However, in very remote areas in Washington dc, people believe in traditional healers. These people therefore don’t believe in taking the antiretroviral medication recommended by the doctors. Instead, they take traditional herbs. Resistance to use and adhere to the recommended medication increases their mortality rates as compared to the more civilized societies that use the drugs. The government has made a great attempt to create awareness to those communities in 1996 transformed the treatment of HIV and AIDS, improving the quality and prolonging the lives of many infected people. HIV (Acquired immunodeficiency Virus) is the virus that is believed to cause aids. AIDS (Acquired Immune Deficiency Syndrome) is the collection of illnesses or symptoms that ultimately results to death. Antiretroviral (ARVs)drugs or highly Active Antiretroviral Therapy (HAART) is the treatment that has been applied to combat the virus in an effort to slow down the progression of AIDS and to probably prolong or extend the life of the individual who has been infected with the virus, by providing free HIV counseling and testing. The introduction of antiretroviral drugs (ARVS) However, only a negligible number of people here dare to undergo the voluntary counseling and testing. Statistics show that there has been a number of shortcomings related to HIV testing; panic and stroke and even death to those who test positive and commit suicide, (Conrad 2007).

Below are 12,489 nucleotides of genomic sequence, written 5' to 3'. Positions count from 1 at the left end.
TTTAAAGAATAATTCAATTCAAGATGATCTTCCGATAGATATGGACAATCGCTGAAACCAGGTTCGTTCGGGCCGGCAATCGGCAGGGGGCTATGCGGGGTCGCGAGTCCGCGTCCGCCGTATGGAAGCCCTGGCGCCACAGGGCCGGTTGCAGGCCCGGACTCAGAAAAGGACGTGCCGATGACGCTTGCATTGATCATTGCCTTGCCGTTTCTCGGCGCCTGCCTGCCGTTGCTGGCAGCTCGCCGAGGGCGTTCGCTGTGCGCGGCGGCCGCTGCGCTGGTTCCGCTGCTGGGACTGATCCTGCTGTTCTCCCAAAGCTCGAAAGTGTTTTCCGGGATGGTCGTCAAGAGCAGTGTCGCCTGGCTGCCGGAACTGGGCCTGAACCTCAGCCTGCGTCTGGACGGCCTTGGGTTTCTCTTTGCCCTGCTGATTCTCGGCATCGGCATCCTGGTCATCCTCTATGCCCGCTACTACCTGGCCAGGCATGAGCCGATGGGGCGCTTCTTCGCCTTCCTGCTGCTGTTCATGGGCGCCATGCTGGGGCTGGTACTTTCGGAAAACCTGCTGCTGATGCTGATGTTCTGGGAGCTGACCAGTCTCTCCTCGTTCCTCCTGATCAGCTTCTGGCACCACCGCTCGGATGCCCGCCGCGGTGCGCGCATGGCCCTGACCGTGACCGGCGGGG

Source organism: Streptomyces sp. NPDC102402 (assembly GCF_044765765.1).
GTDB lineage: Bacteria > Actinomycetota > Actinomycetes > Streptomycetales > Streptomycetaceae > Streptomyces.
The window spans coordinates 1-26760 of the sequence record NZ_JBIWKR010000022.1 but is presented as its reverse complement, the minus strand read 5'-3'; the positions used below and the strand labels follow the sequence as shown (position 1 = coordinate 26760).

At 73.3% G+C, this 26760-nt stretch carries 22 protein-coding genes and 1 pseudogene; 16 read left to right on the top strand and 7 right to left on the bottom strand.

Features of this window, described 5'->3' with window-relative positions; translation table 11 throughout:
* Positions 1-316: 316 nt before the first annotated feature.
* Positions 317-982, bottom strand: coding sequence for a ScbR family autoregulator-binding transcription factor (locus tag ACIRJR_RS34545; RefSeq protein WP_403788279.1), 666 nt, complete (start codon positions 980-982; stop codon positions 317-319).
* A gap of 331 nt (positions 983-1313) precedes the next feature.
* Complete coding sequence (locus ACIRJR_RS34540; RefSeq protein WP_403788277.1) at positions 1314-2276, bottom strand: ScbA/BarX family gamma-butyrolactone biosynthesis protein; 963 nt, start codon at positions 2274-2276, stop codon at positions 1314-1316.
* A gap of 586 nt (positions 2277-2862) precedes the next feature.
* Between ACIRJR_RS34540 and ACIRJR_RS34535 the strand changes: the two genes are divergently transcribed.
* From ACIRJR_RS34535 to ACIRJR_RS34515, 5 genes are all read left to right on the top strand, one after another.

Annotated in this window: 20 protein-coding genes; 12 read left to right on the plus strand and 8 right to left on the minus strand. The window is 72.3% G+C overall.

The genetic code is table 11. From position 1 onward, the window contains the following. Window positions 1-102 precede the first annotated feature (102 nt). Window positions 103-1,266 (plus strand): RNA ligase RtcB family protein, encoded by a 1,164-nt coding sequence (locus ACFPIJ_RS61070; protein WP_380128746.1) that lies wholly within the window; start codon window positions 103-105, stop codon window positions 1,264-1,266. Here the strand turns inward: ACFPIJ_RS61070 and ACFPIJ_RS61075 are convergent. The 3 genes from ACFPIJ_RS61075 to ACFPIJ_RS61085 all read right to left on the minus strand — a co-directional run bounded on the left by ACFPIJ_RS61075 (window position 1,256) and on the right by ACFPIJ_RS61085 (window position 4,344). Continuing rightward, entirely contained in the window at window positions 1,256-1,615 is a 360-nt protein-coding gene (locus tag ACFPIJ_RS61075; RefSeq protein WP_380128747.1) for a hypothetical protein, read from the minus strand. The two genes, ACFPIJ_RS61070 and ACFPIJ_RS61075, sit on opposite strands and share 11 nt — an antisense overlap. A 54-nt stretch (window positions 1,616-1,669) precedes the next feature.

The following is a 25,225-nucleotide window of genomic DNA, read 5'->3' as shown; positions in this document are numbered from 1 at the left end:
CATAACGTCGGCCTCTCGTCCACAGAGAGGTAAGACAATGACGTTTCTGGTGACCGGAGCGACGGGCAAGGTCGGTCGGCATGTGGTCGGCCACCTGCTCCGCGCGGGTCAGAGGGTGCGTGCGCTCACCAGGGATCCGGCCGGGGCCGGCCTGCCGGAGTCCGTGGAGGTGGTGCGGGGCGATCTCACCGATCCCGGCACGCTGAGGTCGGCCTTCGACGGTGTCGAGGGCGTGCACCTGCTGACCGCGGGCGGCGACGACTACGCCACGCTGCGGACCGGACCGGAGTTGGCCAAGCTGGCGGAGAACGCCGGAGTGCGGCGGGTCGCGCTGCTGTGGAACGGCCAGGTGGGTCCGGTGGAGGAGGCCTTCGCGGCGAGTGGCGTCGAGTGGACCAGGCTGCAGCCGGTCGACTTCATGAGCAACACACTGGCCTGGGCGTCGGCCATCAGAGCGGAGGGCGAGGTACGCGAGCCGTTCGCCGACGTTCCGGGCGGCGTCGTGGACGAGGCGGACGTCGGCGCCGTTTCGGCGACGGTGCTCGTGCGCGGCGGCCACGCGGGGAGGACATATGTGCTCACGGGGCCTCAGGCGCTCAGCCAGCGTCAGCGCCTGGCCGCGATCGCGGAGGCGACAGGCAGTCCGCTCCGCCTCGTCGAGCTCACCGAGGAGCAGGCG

... from the disease. Many Companies are providing AIDS treatment for their staff at an additional increased cost. As health workers get infected health care system ... how it spreads. By the time a patient was diagnosed with the disease they were already in the last stages and ... Between 2003 and 2005 the number of people receiving treatment for HIV/AIDS in sub-Saharan Africa increased more than eight-fold ...
These losses of deaths are mainly caused by isolation by the members of the society. The people have therefore decided to stick to their health care system and the government in turn has provided and implemented an indigenous health system to help strengthen their health care. Their health policies are centered on family and community well-being, by focusing on the strategies of the prevention health strategies. Stigma and discrimination